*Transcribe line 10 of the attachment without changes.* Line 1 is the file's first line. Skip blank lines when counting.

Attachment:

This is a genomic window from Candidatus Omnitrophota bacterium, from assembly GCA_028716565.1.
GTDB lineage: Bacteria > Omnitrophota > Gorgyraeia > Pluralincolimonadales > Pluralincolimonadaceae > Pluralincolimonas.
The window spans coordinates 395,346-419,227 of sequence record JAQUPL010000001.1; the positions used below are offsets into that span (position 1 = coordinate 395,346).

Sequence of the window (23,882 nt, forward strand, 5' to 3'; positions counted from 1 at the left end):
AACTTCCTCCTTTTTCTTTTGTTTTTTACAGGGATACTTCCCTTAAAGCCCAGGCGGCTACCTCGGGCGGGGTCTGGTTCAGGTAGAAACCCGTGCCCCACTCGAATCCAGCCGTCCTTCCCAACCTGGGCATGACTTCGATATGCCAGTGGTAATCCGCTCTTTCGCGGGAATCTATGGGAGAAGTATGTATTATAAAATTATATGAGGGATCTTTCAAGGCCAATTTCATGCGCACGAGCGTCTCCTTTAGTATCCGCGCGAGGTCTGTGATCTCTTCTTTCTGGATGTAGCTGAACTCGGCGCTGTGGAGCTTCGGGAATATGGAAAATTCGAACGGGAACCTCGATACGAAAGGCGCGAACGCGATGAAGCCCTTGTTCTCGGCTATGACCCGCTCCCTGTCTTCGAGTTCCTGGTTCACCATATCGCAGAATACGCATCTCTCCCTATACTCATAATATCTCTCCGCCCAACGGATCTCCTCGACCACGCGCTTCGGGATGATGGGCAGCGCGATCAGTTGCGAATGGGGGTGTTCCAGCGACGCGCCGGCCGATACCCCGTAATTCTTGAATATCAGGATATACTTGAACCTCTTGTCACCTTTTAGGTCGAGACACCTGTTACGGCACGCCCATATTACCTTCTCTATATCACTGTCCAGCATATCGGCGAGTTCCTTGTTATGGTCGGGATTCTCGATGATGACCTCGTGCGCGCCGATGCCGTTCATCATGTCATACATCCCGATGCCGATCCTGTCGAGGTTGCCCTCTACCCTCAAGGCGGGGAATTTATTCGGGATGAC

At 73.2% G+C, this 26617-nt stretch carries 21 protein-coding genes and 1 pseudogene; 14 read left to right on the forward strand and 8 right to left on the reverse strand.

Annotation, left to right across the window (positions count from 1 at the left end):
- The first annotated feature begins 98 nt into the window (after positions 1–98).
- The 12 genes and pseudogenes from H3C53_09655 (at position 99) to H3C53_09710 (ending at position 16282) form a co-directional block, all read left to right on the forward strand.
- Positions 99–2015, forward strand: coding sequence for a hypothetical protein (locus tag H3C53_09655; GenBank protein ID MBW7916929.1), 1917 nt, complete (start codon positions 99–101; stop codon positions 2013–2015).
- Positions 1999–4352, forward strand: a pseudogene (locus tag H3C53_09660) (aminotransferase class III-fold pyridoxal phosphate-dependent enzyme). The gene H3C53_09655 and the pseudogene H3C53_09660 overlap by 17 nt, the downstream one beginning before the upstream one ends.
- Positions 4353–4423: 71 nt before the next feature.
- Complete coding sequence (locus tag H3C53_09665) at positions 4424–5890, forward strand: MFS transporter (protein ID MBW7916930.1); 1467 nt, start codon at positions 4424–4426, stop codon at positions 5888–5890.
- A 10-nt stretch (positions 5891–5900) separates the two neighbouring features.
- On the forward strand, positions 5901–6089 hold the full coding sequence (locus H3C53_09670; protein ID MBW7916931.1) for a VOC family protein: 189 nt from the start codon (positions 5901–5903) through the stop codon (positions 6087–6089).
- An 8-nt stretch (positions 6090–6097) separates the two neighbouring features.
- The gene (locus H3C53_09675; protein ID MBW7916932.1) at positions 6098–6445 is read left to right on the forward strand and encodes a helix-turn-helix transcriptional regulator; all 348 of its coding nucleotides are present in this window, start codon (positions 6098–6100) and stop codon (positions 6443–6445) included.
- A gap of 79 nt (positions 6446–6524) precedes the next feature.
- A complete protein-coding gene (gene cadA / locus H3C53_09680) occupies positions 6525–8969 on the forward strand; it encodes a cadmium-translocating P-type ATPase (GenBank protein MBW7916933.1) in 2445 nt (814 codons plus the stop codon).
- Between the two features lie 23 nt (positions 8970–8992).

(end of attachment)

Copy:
- Positions 99–2015, forward strand: coding sequence for a hypothetical protein (locus tag H3C53_09655; GenBank protein ID MBW7916929.1), 1917 nt, complete (start codon positions 99–101; stop codon positions 2013–2015).